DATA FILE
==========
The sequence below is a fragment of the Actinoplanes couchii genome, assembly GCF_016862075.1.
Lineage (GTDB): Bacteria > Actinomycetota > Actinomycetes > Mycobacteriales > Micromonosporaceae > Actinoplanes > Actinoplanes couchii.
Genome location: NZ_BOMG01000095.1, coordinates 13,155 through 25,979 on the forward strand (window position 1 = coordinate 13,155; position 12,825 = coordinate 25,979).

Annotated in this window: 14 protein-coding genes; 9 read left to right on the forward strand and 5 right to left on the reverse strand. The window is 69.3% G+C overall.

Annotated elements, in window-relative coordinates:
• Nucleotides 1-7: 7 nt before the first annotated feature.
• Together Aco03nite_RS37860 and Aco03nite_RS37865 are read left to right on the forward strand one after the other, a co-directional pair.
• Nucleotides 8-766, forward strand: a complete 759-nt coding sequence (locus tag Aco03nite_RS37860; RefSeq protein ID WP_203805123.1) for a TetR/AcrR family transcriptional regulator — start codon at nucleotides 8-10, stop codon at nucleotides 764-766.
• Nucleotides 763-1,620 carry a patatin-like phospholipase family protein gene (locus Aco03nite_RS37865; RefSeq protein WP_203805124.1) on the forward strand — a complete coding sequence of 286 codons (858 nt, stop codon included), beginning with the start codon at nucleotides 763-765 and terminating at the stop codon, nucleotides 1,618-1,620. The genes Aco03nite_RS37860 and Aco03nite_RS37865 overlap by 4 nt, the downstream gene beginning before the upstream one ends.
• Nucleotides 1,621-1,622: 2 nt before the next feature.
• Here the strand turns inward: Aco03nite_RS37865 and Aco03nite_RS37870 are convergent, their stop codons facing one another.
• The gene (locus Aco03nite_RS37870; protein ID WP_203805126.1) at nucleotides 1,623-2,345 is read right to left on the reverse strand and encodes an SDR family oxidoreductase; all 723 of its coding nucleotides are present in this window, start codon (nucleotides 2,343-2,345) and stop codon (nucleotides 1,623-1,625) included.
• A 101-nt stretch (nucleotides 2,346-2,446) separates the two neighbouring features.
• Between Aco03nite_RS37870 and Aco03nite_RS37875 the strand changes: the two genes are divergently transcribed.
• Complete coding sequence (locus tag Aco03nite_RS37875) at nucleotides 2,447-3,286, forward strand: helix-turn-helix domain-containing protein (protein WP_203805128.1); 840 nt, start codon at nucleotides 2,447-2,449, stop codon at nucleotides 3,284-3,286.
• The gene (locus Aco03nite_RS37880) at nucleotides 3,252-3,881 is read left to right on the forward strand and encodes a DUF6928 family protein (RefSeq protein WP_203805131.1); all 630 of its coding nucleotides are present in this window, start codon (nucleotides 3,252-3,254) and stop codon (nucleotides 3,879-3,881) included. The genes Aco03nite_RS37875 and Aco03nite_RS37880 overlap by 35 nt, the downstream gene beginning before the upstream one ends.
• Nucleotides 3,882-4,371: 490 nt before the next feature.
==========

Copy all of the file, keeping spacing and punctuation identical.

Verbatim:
The sequence below is a fragment of the Actinoplanes couchii genome, assembly GCF_016862075.1.
Lineage (GTDB): Bacteria > Actinomycetota > Actinomycetes > Mycobacteriales > Micromonosporaceae > Actinoplanes > Actinoplanes couchii.
Genome location: NZ_BOMG01000095.1, coordinates 13,155 through 25,979 on the forward strand (window position 1 = coordinate 13,155; position 12,825 = coordinate 25,979).

Annotated in this window: 14 protein-coding genes; 9 read left to right on the forward strand and 5 right to left on the reverse strand. The window is 69.3% G+C overall.

Annotated elements, in window-relative coordinates:
• Nucleotides 1-7: 7 nt before the first annotated feature.
• Together Aco03nite_RS37860 and Aco03nite_RS37865 are read left to right on the forward strand one after the other, a co-directional pair.
• Nucleotides 8-766, forward strand: a complete 759-nt coding sequence (locus tag Aco03nite_RS37860; RefSeq protein ID WP_203805123.1) for a TetR/AcrR family transcriptional regulator — start codon at nucleotides 8-10, stop codon at nucleotides 764-766.
• Nucleotides 763-1,620 carry a patatin-like phospholipase family protein gene (locus Aco03nite_RS37865; RefSeq protein WP_203805124.1) on the forward strand — a complete coding sequence of 286 codons (858 nt, stop codon included), beginning with the start codon at nucleotides 763-765 and terminating at the stop codon, nucleotides 1,618-1,620. The genes Aco03nite_RS37860 and Aco03nite_RS37865 overlap by 4 nt, the downstream gene beginning before the upstream one ends.
• Nucleotides 1,621-1,622: 2 nt before the next feature.
• Here the strand turns inward: Aco03nite_RS37865 and Aco03nite_RS37870 are convergent, their stop codons facing one another.
• The gene (locus Aco03nite_RS37870; protein ID WP_203805126.1) at nucleotides 1,623-2,345 is read right to left on the reverse strand and encodes an SDR family oxidoreductase; all 723 of its coding nucleotides are present in this window, start codon (nucleotides 2,343-2,345) and stop codon (nucleotides 1,623-1,625) included.
• A 101-nt stretch (nucleotides 2,346-2,446) separates the two neighbouring features.
• Between Aco03nite_RS37870 and Aco03nite_RS37875 the strand changes: the two genes are divergently transcribed.
• Complete coding sequence (locus tag Aco03nite_RS37875) at nucleotides 2,447-3,286, forward strand: helix-turn-helix domain-containing protein (protein WP_203805128.1); 840 nt, start codon at nucleotides 2,447-2,449, stop codon at nucleotides 3,284-3,286.
• The gene (locus Aco03nite_RS37880) at nucleotides 3,252-3,881 is read left to right on the forward strand and encodes a DUF6928 family protein (RefSeq protein WP_203805131.1); all 630 of its coding nucleotides are present in this window, start codon (nucleotides 3,252-3,254) and stop codon (nucleotides 3,879-3,881) included. The genes Aco03nite_RS37875 and Aco03nite_RS37880 overlap by 35 nt, the downstream gene beginning before the upstream one ends.
• Nucleotides 3,882-4,371: 490 nt before the next feature.